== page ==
The 1965 Lotus-Ford brought rear-engine Formula One design to the Indianapolis 500—a race where front-engine cars had dominated from the beginning. THF74940

From its first running in 1911, the Indianapolis 500 has been the most prestigious automobile race in the United States. But in the early 1960s, it was falling behind the technological times. Lithe, rear-engine cars lit up Formula One circuits everywhere, while Indy remained tied to heavy front-engine roadsters not fundamentally changed in a decade. It would take an English designer and a Scottish driver, with some help from an all-American racer and a Big Three automaker, to break the mold 50 years ago this month. Continue Reading

Can of New Coke, THF 304647

Remember “New Coke”?  April 23, 2015 marks the 30th anniversary of its celebrated—and controversial—introduction. This soft drink lasted less than three months but its legacy lives on as a cautionary tale of marketing and branding. Was this attempted innovation a great marketing blunder or did it turn out to be a great marketing success? It depends on how you look at it.

On April 23, 1985, The Coca-Cola Company introduced “New Coke” as a replacement to the old Coke that had been around for almost 100 years. The sweeter, more syrupy taste of New Coke—based on the company’s Diet Coke formula but without the artificial sweeteners—was intended to compete successfully with Pepsi. Over the years, more and more people—especially young people—had come to prefer the taste of Pepsi over Coke. Now, in numerous blind taste tests among consumers, New Coke successfully beat out Pepsi time after time. Coca-Cola spent over four million dollars developing, testing, and marketing New Coke. The company was sure they had a winner on their hands. Continue Reading

P.833.57183.9

As part of our collaboration with the Detroit Institute of Arts (DIA) and other Detroit-area community organizations to provide additional context for the Diego Rivera and Frida Kahlo in Detroit exhibit at the DIA through July 12, 2015, The Henry Ford has been digitizing parts of our collection that relate to Diego Rivera, Frida Kahlo, and their relationship with the Ford family and Ford Motor Company. We ran across a couple dozen 1932 photographs, including this one, of the Ford Motor Company Mexico City plant, all marked “Kahlo Foto,” and wondered whether these might be the work of Frida Kahlo’s father Guillermo Kahlo. An essay in the exhibit catalog by Diego Rivera’s grandson Juan Rafael Coronel Rivera notes “Don Guillermo was considered the finest architecture photographer in Mexico, a master in the field…. Diego respected Don Guillermo … for his studies of industrial machinery: Don Guillermo recorded the day-to-day modern development of the country; every factory and every major engine installation became the subject matter of his photographs, which were published in the Mexican press as an indisputable symbol of the nation’s advancing progress.” We haven’t yet found any further information about the genesis of these images, but it seems likely, given the labels on the images, Guillermo Kahlo’s architectural photography background, and the year the images were taken (the same year Rivera started work on the Detroit Industry murals at the DIA), that these images have a tie to Frida and Diego’s time in Detroit and relationship with the Fords. Visit our collections website to see all of these images, as well as the other related material we’ve digitized.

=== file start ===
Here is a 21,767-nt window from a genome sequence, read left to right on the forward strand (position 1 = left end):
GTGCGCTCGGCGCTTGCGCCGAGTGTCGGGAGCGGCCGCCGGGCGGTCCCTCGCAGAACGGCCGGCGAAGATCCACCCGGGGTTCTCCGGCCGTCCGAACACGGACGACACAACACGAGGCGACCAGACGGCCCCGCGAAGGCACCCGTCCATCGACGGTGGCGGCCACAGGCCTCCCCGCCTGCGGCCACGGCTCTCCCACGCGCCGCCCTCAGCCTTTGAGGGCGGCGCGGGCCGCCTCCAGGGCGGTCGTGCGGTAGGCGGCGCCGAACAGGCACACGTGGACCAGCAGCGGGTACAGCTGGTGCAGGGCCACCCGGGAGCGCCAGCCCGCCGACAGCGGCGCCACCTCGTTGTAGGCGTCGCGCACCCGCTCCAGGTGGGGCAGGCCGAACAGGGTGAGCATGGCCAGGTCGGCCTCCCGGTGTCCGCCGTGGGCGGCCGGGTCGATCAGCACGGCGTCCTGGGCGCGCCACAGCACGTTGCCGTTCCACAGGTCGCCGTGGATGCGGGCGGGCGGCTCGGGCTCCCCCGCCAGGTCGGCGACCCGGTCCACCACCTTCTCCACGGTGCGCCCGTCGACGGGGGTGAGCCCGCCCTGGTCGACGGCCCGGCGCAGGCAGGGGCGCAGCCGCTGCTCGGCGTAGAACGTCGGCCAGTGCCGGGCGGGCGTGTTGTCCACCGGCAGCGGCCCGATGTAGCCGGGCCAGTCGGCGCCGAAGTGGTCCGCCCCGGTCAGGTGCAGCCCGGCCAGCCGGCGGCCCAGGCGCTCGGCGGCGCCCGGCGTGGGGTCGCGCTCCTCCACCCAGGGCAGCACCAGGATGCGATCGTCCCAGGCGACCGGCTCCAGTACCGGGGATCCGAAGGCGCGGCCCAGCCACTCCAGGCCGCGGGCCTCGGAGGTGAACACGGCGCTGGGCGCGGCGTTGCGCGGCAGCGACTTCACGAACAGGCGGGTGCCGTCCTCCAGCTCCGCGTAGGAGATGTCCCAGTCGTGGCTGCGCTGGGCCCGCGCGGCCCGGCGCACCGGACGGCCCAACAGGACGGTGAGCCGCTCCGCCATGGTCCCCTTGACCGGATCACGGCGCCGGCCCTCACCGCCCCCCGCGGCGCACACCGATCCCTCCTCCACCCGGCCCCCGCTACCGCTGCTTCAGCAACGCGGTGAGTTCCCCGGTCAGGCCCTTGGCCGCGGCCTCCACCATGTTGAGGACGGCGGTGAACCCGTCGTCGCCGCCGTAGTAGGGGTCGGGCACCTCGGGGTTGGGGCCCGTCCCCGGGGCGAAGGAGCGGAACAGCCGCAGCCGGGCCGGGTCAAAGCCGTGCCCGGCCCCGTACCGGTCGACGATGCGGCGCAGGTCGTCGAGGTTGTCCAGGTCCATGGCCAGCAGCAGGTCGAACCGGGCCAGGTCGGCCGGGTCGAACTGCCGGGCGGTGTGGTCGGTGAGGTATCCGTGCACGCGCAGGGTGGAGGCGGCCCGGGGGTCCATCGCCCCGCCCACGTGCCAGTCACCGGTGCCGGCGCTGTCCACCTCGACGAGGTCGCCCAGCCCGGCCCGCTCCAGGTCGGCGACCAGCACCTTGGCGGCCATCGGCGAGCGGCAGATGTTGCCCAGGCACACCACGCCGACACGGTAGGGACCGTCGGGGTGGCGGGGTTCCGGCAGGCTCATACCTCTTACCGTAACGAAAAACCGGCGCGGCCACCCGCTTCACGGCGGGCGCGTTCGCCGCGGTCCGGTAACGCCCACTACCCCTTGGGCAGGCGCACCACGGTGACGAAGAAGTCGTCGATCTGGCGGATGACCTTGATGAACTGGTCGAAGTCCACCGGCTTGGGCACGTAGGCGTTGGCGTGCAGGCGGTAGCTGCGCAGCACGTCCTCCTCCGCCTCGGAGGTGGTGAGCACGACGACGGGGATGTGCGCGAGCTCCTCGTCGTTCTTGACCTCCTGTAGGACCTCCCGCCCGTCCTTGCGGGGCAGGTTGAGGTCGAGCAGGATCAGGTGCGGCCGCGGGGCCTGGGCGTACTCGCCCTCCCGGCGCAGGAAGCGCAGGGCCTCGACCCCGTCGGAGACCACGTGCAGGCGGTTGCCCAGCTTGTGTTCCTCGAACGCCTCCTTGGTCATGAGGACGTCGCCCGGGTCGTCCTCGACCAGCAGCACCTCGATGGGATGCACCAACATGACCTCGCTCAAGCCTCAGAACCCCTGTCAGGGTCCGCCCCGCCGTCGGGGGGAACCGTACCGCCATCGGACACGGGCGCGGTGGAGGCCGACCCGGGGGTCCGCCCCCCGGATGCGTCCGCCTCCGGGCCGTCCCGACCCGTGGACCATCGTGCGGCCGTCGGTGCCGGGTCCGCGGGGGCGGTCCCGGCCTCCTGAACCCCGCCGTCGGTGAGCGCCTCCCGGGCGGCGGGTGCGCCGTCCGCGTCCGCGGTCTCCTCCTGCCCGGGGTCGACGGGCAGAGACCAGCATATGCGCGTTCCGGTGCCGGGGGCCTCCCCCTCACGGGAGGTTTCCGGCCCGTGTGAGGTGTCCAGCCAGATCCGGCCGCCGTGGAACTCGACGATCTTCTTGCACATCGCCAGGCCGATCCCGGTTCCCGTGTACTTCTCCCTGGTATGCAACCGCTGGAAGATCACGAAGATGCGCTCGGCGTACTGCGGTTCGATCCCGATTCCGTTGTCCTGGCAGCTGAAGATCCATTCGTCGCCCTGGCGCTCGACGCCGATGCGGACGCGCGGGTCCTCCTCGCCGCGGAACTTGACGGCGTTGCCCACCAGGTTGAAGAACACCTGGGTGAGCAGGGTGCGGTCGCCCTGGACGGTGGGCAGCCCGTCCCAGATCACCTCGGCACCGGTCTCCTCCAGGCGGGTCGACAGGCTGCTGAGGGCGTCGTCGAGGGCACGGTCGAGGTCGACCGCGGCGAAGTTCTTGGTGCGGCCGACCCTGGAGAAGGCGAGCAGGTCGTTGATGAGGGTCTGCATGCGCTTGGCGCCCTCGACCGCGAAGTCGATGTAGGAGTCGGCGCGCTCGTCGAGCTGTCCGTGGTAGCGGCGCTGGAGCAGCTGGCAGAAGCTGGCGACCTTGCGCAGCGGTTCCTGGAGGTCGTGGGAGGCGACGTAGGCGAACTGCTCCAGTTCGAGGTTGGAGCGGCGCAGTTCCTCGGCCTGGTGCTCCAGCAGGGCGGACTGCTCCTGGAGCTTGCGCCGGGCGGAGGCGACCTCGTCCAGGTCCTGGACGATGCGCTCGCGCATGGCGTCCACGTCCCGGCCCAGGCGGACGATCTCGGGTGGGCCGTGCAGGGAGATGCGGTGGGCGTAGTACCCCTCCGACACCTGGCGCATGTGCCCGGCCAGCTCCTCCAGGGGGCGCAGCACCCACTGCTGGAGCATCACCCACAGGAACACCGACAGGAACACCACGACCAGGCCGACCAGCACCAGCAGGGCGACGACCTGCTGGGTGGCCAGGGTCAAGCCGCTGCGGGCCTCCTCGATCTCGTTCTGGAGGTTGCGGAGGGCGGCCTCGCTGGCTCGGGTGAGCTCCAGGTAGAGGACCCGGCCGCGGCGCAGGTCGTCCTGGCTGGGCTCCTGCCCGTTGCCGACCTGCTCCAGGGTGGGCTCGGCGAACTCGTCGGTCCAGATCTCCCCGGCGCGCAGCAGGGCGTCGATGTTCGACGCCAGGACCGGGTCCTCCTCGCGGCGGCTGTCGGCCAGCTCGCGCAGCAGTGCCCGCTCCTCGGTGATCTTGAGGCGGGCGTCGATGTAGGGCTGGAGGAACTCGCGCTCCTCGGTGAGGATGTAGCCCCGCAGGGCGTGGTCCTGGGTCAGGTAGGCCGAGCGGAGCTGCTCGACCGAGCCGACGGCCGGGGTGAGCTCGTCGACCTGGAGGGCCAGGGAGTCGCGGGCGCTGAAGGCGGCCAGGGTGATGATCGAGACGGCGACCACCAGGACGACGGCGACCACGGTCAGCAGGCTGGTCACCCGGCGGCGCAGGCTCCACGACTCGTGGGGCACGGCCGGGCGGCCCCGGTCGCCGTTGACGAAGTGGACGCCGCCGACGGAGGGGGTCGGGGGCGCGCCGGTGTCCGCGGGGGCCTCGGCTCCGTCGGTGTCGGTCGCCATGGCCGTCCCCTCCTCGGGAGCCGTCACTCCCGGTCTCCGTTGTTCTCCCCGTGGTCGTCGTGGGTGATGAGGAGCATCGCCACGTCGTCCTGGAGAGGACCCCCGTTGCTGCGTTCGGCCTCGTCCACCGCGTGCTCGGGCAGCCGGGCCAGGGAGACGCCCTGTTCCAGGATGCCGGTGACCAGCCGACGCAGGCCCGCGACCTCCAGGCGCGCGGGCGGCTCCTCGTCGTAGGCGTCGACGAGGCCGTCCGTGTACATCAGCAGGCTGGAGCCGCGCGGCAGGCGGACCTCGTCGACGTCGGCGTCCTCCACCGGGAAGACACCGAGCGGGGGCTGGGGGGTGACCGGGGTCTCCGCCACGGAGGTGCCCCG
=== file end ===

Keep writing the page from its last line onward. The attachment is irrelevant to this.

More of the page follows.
Ellice Engdahl is Digital Collections & Content Manager at The Henry Ford.